BREAKING: Hawks swoop on former district municipal manager for fraud and corruption
The Hawks in the Eastern Cape have made a breakthrough and pounced on three men implicated in the looting of millions of rands in the Siyenza Group toilet scandal. The three, who are known to DispatchLIVE but cannot be named as they have not appeared in court, face charges of fraud and corruption.
The suspects, who are currently in police custody at the Cambridge police station in East London, are expected to appear in court on Friday.
Scores of Amathole district municipality officials, including council chief whip Solomzi Ndwayana, parked outside the police station, while others were seen coming in and out of the station on Thursday morning.
Hawks spokesperson Anelisa Ngcakani said the three Eastern Cape suspects were among 10 people arrested around the country. The 10 are between the ages of 34 and 60.
“The simultaneous intelligence driven raids took place in Eastern Cape, Gauteng, Mpumalanga and KwaZulu-Natal by a multidisciplinary team which included Crime Intelligence and SAPS detectives,” Ngcakani said.
The operation follows a complaint by the National Treasury after it transpired that the suspects allegedly colluded in accessing the Amathole district municipality funds through flaunting of procurement processes afterwards they were awarded a contract for ventilated improved toilets in the Eastern Cape.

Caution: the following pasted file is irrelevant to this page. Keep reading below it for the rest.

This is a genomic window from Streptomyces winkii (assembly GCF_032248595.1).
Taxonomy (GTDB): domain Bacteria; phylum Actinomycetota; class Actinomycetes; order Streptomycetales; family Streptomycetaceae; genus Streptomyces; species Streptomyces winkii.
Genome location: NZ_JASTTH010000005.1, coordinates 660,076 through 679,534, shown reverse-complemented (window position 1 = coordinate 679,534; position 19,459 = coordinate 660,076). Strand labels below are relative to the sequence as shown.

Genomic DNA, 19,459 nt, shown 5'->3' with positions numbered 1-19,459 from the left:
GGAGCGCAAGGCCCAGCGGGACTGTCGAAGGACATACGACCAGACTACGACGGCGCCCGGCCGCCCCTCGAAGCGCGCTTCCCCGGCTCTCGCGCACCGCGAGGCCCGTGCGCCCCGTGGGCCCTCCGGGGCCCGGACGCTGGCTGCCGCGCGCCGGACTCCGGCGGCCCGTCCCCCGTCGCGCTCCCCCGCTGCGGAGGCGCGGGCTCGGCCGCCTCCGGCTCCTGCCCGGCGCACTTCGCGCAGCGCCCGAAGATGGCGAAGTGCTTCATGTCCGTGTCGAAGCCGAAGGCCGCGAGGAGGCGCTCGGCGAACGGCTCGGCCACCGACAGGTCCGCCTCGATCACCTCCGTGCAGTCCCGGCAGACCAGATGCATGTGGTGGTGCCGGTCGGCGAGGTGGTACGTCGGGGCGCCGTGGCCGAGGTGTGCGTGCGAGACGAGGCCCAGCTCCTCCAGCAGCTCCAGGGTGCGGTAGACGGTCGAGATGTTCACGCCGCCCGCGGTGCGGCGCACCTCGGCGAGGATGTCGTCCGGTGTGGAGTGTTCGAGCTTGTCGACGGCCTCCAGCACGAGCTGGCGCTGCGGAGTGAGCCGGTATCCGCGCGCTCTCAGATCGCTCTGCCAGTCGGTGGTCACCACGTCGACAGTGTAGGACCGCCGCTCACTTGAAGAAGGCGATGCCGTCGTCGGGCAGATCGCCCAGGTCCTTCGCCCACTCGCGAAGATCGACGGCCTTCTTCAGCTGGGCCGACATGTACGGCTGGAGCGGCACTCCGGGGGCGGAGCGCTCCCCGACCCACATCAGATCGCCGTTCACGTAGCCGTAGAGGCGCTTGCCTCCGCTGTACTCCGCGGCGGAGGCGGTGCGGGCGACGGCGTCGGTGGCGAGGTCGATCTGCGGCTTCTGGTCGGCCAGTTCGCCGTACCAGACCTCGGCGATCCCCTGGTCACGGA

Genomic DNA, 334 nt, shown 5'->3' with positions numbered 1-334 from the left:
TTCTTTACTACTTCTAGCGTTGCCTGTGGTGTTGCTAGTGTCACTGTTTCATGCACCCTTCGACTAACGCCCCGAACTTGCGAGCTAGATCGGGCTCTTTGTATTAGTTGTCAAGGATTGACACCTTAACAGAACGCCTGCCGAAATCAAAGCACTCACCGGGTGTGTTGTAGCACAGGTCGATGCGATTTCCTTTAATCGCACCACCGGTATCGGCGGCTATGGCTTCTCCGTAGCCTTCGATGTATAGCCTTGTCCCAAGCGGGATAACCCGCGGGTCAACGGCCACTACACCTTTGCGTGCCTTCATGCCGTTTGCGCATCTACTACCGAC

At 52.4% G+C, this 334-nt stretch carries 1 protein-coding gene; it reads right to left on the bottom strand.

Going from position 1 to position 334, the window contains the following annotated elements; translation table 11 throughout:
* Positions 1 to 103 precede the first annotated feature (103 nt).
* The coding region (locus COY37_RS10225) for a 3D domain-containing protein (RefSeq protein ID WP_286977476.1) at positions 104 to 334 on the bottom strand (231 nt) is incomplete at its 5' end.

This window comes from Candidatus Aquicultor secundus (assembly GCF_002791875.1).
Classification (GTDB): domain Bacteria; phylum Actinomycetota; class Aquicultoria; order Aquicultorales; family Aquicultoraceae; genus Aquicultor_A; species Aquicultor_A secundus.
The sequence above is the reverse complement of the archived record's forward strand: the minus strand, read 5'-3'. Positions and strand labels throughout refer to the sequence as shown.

The Hawks’ preliminary investigation discovered that over R600m was to be awarded for the contract, of which R286m has already be paid to the suspects.
All 10 suspects will be appearing in the East London magistrate’s court on Friday on charges of fraud, corruption and money laundering in terms of the Prevention of Organised Crime Act (POCA). The Acting National Head of the Directorate for Priority Crime Investigation Lieutenant General Yolisa Matakata has applauded the team for the arrests.
“This development is most welcome in our greater fight against corruption to ensure to ensure that clean and credible governance prevails. We will stop at nothing to ensure that corrupt perpetrators, be it in the private sector or government are brought to book,” she said.
The Siyenza tender was also investigated by the public protector. She found there were irregularities with the awarding of the tender.
She recommended a revision of the municipality's supply chain management policy. However she said she found no evidence that political influence had been brought to bear on the awarding of the tender.
As part of her remedial actions, she has ordered that the municipal manager must ensure that the municipality’s supply chain management policy is revised to include a framework outlining how further procurement must be done.
ANC chairperson and Minerals and Resources Minister Gwede Mantashe and Social Development minister Lindiwe Zulu were cleared of using their political influence.
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